Tag Archives: neuromyths

Neuroscience and Neuromyths

Does neuroscience education help reduce a teacher’s belief in neuromyths? According to this recent study: not as much as we would like. In some cases, neuroscience education does help teachers. For instance, 59% of the general public falsely believe that



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Lefty or Righty?

You’ve surely heard about students being left-brained or right-brained. And: you’ve probably heard that this belief is a myth. The folks over at Ted Ed have made a helpful video explaining the genesis of this belief, and the ways that



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Out with the Old…

Articles about learning styles theory–including my own–typically focus on debunking the theory. This article, over at The Learning Scientists, takes a different approach: it chooses specific parts of learning styles theory, and shows how each small part derives from another–more



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Good News ! (?) College Profs Don’t Use the Untrue Learning Styles Theory That They Nonetheless Believe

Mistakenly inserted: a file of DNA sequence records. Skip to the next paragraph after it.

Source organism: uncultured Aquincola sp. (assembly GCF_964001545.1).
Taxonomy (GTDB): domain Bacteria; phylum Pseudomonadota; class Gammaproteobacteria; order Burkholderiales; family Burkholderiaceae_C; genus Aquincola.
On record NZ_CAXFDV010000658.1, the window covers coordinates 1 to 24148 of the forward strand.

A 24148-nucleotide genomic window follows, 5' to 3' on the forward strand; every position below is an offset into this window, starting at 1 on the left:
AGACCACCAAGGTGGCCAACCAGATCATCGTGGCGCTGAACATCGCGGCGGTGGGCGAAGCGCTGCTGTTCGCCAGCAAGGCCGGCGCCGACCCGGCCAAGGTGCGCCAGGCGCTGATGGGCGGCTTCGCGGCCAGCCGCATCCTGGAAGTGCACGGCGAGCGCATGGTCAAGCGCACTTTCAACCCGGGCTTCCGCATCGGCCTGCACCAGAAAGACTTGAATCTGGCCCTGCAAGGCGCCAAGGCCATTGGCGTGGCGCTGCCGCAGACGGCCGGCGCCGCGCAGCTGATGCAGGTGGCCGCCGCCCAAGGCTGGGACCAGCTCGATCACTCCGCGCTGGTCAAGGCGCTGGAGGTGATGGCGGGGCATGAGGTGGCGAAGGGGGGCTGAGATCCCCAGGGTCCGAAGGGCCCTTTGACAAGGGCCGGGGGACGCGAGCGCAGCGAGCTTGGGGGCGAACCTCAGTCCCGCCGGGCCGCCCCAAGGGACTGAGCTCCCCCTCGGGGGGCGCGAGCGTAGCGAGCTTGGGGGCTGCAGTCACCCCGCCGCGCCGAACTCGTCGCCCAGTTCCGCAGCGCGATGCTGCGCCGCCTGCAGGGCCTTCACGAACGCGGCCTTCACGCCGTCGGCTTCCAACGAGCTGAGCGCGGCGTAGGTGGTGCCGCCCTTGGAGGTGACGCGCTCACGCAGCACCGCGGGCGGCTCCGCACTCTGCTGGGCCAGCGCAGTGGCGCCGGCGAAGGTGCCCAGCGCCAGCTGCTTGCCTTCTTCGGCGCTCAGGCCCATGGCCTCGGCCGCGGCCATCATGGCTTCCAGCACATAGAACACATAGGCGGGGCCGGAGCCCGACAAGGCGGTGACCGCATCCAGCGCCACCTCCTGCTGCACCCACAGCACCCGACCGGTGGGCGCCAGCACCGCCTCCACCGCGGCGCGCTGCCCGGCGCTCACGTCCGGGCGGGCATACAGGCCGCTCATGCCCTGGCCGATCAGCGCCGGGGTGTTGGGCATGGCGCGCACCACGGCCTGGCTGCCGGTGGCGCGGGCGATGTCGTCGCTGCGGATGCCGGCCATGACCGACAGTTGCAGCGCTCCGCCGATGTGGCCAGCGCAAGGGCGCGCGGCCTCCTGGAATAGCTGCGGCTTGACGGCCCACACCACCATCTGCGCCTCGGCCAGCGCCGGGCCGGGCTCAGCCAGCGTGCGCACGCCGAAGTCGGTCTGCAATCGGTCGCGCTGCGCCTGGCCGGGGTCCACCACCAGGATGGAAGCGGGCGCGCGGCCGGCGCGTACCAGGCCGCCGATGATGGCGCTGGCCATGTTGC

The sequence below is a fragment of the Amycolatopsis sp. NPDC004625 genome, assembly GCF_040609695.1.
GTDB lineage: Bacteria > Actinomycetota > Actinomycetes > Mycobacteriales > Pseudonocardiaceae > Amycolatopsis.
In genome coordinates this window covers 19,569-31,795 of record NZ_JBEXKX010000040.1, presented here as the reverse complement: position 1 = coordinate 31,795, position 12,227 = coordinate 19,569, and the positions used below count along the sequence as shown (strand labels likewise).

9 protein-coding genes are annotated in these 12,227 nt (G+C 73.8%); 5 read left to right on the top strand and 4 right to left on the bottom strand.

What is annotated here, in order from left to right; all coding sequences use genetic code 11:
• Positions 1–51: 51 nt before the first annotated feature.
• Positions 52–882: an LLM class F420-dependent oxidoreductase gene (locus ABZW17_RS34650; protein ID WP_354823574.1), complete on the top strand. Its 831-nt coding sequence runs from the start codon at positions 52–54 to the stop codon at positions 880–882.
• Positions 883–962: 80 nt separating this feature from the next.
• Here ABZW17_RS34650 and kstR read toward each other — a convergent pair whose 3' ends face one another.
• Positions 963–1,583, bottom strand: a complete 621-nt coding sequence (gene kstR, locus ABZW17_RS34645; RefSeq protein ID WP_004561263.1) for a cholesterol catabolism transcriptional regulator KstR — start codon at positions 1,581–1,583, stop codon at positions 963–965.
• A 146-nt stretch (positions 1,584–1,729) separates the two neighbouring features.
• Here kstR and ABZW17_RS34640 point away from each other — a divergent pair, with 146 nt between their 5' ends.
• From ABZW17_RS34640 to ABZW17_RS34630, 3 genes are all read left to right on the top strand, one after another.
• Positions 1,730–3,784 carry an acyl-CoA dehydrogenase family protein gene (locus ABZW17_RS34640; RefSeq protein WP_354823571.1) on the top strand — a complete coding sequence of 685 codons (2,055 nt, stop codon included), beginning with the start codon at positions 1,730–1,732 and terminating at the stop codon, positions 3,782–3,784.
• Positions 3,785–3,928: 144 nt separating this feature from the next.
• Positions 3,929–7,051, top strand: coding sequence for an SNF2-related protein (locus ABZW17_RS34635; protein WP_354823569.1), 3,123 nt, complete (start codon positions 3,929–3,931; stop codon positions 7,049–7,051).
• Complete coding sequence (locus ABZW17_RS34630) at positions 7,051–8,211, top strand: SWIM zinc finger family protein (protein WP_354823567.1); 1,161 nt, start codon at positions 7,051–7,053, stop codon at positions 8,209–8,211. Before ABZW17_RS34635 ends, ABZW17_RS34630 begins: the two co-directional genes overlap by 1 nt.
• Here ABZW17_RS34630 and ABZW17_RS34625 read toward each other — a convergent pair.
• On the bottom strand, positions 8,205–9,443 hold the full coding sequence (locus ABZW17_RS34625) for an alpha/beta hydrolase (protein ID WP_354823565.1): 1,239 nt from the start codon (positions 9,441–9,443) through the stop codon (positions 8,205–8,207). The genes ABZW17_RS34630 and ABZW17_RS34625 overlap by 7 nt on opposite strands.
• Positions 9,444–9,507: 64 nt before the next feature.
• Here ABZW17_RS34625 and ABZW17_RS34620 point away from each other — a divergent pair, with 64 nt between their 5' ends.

This story offers both good and bad news: I’ll let you sort out whether there’s more good than bad… The bad news: according to a just-published study, 58% of college professors in Britain believe in learning styles theory. This belief persists



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Don’t Take the Bait

Some days I wonder if I have linked to too many articles debunking claims about “brain training games.” Invariably, as soon as this thought crosses my mind, I hear another advertisement for Lumosity, and I realize that I haven’t linked to



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Neuromyth or Neurotruth?

In the spirit of April Fool’s Day, I thought it would be fun to consider several of the false — even foolish — beliefs that people often have about brains. Take a look at the six statements below and judge



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“Screen Time”: Content and Context Matter

This open letter–signed by many psychologists and neuroscientists well-known to LaTB audiences–argues that current panic about “screen time” isn’t based on evidence. The authors argue that guidelines ought to be based on clearer thinking and deeper research.



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Power Poses: Meh

This article from The Chronicle of Higher Education explains many reasons to doubt much-hyped research into–among other things–the “Wonder Woman Pose.”



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